CEDA's EPO21: What does leadership look like in the new economy? - CLA Solutions

CEDA’s EPO21: What does leadership look like in the new economy?

Fisher Leadership was proud to partner with CEDA at the Victorian Trustees event as part of their two-day Economic and Political Outlook (EPO) 2021. The event this week featured CEDA’s Chief Economist Jarrod Ball, and later in the program, headlined with Australia’s Ambassador to the United States, The Hon. Arthur Sinodinos. A range of thought leaders across the country shared insights on the important issues facing Australia.

You can download CEDA’s EPO 2021 Report here.

However, as a firm working with executives to build solutions every day, we thought we’d share our predictions and takeaways for what we as leaders can be doing to positively impact tomorrow, today.

Diversity and inclusion: Rising inequality

Look around your leadership table, your workplace, your community and ask, do I see a range of people with different backgrounds, ways of thinking, belief systems and experiences? If not, who’s missing? And if so, are their differences valued?

As we deal with ever-more complex problems, diversity and inclusion in leadership teams is becoming a must. Globally, as we watch Biden put together his cabinet, and closer to home, Jacinda Ardern consolidate her team, we can see that the “value of difference” is becoming synonymous with great leadership. A recent US survey showed the increase in importance of D&I for employers. Moving from 5th to 2nd during COVID-19, sitting only behind meaningful employee development (PwC Pulse Survey).

New forms of discrimination

“As hybrid working models continue to evolve, new forms of discrimination are forming. There is already a tension from workers who aren’t afforded as much flexibility as those that are.”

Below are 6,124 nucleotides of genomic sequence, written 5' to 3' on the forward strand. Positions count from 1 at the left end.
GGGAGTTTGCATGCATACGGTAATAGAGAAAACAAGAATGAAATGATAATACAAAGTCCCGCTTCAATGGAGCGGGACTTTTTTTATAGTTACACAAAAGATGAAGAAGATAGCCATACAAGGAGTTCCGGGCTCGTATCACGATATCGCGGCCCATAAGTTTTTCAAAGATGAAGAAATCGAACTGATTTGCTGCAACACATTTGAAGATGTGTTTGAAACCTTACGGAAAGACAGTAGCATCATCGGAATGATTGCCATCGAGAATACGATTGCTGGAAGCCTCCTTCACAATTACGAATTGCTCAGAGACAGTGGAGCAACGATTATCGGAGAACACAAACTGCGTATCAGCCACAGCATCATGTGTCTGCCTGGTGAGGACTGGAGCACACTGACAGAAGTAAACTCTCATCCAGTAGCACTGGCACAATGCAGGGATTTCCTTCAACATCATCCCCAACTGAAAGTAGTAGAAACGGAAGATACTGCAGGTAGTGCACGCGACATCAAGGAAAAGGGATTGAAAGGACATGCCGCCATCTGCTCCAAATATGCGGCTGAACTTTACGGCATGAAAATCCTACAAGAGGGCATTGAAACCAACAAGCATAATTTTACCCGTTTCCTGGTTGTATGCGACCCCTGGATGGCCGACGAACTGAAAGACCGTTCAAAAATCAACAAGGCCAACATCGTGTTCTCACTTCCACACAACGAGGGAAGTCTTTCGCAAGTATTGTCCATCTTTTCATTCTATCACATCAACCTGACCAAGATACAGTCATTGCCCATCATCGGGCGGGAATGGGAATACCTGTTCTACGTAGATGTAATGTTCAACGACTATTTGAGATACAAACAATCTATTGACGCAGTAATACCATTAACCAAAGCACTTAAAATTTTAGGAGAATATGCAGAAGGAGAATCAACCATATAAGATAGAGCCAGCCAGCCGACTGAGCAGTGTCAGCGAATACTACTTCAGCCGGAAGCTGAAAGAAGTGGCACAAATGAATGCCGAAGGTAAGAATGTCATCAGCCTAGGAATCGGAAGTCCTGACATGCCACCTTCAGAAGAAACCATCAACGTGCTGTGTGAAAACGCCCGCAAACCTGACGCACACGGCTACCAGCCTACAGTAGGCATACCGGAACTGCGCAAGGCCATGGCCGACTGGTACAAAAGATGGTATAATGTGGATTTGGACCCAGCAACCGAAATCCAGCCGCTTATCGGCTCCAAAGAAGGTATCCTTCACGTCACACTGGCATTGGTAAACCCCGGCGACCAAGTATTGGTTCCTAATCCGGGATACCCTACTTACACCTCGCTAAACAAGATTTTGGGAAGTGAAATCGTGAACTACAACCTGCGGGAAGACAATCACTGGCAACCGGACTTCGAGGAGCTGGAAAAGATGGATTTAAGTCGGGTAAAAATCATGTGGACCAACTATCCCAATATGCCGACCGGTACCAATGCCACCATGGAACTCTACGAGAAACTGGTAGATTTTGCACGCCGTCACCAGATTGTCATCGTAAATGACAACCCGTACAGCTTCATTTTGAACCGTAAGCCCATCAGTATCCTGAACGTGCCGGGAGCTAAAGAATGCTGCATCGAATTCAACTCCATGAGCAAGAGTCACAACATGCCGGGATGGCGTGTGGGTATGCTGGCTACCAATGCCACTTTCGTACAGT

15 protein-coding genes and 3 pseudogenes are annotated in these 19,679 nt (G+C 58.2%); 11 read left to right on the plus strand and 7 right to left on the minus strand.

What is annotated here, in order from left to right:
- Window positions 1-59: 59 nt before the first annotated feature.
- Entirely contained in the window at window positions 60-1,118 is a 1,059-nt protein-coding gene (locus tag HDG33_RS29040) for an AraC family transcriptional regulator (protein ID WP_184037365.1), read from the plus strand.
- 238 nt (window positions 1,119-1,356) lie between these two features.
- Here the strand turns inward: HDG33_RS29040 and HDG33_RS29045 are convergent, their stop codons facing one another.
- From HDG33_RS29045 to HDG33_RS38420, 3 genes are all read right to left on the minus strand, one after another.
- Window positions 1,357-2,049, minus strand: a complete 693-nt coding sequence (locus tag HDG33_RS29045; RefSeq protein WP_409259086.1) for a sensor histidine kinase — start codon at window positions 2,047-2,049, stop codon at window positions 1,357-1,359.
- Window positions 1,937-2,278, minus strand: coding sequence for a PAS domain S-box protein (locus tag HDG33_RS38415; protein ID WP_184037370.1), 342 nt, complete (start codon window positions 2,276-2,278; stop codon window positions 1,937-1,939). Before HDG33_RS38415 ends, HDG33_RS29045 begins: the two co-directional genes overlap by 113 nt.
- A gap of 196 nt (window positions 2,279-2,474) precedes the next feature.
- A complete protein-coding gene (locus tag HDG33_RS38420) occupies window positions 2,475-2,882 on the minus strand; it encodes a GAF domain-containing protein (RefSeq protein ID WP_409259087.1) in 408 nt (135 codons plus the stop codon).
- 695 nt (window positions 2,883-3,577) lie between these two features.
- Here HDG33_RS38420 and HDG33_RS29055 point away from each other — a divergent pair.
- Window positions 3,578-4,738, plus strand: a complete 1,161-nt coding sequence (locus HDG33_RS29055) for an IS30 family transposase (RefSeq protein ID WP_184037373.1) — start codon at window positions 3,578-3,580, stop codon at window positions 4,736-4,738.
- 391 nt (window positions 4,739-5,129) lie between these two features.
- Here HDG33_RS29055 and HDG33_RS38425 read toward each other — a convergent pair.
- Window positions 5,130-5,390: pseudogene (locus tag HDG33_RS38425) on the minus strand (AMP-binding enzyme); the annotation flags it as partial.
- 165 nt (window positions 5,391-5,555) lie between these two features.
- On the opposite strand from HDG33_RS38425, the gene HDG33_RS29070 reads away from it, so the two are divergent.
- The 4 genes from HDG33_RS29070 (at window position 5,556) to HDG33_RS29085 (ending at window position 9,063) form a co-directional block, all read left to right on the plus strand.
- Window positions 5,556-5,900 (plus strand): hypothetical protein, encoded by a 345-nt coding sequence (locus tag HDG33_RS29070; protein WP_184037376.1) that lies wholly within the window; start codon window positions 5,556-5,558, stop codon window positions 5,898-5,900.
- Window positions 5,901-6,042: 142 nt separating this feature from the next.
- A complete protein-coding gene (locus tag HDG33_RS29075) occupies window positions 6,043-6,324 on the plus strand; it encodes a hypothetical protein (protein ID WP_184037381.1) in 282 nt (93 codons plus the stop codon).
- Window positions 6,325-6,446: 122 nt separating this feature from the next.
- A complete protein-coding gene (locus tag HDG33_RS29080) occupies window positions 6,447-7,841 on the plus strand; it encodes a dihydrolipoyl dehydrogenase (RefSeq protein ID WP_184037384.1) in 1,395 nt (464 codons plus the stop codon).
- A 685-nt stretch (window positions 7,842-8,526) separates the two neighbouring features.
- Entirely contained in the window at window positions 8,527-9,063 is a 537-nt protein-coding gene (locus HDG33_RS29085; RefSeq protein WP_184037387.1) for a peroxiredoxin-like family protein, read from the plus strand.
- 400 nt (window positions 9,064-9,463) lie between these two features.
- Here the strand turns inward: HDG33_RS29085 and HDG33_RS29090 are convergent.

Flexible flaws

Driving the Gig Executive practice, Paula McCabe is more attuned to the upside of flexibility than most. The Women’s Agenda last year surveyed women’s attitudinal changes about their career, finding that unsurprisingly 3 in 4 women indicate flexible and remote working opportunities are more important to them now.


However, unconscious bias could also play out in favour of those in the office over individuals working from home. Kristen Hilton, of the Victorian Opportunity and Human Rights Commission says “We need to start moving away from the idea that being at work from 9-5 means you are the most productive worker.Some of the most productive and engaged people are the ones working in a part time capacity.” (Women’s Agenda 2020)



Every day we ask the leaders we work with: who is missing from your leadership table? It takes cognitive diversity and social diversity combined with an inclusive culture, to better solve the challenges we face. It’s no longer enough to make a difference, we need to create the difference.

Sustainability: Climate change and supply chains

For society and the environment is being driven by the international business community. The 2021 Edelman Trust Barometer reveals that trust has significantly declined worldwide, however people are looking for leadership and solutions beyond authoritative talking heads who they don’t believe are credible. Business in fact, is not only the most trusted institution among the four studied by Edelman, but it is also the only trusted institution with a 61 percent trust level globally, and the only institution seen as both ethical and competent (Edelman Trust Barometer 2021). How are Australian businesses leading, collaborating, and cooperating on a more equitable future?